Celaena Sardothien is Adarlan's most feared assassin. As part of the Assassin's Guild, her allegiance is to her master, Arobynn Hamel, yet Celaena listens to no one and trusts only her fellow killer-for-hire, Sam. In these action-packed novellas - together in one edition for the first time - Celaena embarks on five daring missions. They take her from remote islands to hostile deserts, where she fights to liberate slaves and seeks to avenge the tyrannous. But she is acting against Arobynn's orders and could suffer an unimaginable punishment for such treachery. Will Celaena ever be truly free? Explore the dark underworld of this kick-ass heroine to find out.
First of all, finals are over and now I have 3 whole weeks to read without interruption! Yay! I'm so excited and also dealing with the struggle of picking what book to read next... but that's a pretty good problem to have so I'll take it.
Now, getting into this book. The Assassin's Blade is a novella collection for the Throne of Glass series. If you haven't checked out Throne of Glass yet, let me just say that it is a definite must read. I am obsessed with this series and can't stop thinking about it. There are three books out so far with the fourth one planned for next fall and six books scheduled in total. It really is an amazing series, especially book two and three. So, you might guess that having loved this series so much I had high expectations for these novellas. When you include the fact that I've had hits and misses when it comes to reading novellas, I was a bit hesitant to get into this book. But I did, I started reading The Assassin's Blade after only a couple months of having it sit on the shelf and was surprised, and yet not, by how good it was.
Here's the thing. Generally, I've felt like the novellas that I've read in the past, though they are few, have felt unnecessary or forced. I struggled through reading some of them and didn't really like them very much. As a result, I kind of just stopped reading novellas in general (I have zero interest in reading Four, the novella collection for the Divergent series). But after reading Crown of Midnight (book 2), which started my obsession with this series, I needed every bit of content that I could get on Celaena Sardothien and the world of Throne of Glass. So of course, I bought The Assassin' Blade and was relieved and reassured by the fact that so many people had raved about this collection and that it had a pretty good rating on Goodreads (4.54 stars, is quite impressive).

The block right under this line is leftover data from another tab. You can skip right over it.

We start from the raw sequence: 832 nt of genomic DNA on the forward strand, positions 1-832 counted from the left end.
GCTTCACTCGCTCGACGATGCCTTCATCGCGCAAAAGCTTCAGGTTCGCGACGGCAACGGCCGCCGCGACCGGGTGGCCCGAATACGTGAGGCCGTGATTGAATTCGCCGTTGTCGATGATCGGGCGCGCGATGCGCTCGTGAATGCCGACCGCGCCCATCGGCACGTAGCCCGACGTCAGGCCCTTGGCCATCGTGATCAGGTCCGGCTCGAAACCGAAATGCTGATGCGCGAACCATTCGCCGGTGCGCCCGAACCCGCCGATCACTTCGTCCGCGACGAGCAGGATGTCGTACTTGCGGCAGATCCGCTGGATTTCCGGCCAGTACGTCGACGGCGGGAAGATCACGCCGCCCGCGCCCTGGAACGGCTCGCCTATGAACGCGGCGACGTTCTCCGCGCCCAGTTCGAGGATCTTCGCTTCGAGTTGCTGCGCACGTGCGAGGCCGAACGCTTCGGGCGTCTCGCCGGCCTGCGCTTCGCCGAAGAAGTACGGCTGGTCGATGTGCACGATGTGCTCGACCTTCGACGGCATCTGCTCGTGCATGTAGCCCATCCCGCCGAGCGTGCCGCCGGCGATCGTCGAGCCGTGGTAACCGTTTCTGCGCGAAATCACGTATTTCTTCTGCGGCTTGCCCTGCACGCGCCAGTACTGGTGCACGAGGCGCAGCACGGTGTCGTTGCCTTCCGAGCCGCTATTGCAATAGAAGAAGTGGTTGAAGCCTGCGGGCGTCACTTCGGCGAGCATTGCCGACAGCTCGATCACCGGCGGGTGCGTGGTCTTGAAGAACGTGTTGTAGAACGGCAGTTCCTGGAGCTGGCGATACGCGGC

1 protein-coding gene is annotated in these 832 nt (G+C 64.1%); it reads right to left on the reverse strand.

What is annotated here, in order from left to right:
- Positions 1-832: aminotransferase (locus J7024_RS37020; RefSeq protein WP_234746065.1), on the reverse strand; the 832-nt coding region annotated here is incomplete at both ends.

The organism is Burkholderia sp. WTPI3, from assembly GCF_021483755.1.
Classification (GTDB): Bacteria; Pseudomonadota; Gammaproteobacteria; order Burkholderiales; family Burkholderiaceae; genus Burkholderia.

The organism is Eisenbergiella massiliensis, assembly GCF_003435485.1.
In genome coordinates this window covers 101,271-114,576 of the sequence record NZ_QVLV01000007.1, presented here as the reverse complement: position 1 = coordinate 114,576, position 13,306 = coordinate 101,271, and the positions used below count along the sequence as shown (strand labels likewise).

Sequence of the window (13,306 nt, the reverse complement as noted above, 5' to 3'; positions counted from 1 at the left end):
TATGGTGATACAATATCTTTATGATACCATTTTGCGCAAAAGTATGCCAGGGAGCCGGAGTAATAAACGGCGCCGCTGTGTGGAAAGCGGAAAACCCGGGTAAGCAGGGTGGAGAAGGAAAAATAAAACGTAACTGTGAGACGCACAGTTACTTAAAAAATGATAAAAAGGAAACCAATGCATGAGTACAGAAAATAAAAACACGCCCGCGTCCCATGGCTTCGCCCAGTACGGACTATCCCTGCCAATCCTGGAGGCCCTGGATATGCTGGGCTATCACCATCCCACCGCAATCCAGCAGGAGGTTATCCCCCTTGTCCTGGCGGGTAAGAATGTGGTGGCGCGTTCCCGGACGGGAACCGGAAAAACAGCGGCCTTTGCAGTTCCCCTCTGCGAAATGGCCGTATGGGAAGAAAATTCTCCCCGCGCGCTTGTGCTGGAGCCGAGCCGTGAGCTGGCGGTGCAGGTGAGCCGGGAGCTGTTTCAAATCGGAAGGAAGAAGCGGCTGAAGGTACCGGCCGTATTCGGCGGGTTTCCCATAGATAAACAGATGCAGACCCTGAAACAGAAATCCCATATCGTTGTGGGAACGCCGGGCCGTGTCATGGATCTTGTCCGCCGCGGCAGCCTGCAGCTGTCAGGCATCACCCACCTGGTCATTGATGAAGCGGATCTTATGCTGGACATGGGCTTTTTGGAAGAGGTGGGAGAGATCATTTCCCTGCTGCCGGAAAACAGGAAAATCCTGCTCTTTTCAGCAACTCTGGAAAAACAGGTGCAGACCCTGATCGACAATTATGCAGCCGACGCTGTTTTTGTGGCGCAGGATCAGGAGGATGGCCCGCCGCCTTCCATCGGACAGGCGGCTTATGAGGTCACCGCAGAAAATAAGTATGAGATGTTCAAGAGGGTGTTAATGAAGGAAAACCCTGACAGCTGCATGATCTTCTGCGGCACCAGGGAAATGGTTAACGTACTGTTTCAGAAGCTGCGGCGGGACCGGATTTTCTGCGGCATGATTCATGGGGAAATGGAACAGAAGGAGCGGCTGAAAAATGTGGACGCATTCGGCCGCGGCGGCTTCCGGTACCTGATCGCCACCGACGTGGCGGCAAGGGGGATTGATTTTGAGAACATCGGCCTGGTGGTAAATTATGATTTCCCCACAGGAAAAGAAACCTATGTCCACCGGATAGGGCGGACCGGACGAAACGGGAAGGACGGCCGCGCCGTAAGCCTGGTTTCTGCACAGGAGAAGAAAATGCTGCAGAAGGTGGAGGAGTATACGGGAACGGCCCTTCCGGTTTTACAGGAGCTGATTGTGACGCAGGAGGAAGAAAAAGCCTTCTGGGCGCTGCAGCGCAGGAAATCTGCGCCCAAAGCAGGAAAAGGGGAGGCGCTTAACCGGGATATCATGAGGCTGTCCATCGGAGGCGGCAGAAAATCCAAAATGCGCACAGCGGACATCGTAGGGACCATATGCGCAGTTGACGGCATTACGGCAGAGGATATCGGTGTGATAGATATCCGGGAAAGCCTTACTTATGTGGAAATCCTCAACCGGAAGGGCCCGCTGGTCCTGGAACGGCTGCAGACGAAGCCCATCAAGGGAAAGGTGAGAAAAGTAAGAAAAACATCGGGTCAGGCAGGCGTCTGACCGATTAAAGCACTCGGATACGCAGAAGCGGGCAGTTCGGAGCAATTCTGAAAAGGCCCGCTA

Getting into the novellas themselves. They are completely up to par with the writing, quality-wise, as the rest of the series. All the novellas were connected and, as I was reading them, it felt like they together are could essentially be an entire prequel novel to the series. There is an over-arching theme between them and they do take enough volume to be a novel (430+ pages). The only thing missing is the some transitional parts to more directly and smoothly connect the different parts.
We get to see Celaena and who she was prior to being placed in Endovier and how and why she changed and got to being the person that she is when we meet her in Throne of Glass. We get to meet Arobynn Hamel who we haven't yet seen in the series (outside of the novellas) and we get to meet Sam Cortland. Sam is someone that you're aware of if you've read the series or even if you've just read the first book and it was nice to meet him and see how his and Celaena's relationship evolves. Clearly, Sam is someone who has had a major impact on Celaena and to get to see how that happened was wonderful.
I'm not going to get into the nitty gritty of each of the stories but I will say that these novellas did exactly what novellas should do for the series. They enhanced the overall story and they gave us information that adds to what we already know rather than being a random story that either detracts from the main storyline or doesn't effect it in any way. We got tons of background information that helps you understand Celaena better and we got to meet a couple characters that have really influenced and shaped Celaena in either a good way or bad. The collection in The Assassin's Blade are hands down the best novellas I have ever read. My faith in Sarah J. Maas and her writing and story telling was already cemented in stone and now it is just further reinforced.
(For those of you wondering at what point you should read the novellas in the series, I think you can read them at any point. They are written in a way as a prequel so you don't have to read any of the books in the series to understand what is going on and if you want to read it in a sequential order then definitely start with The Assassin's Blade. I read this after reading the third book, Heir of Fire.)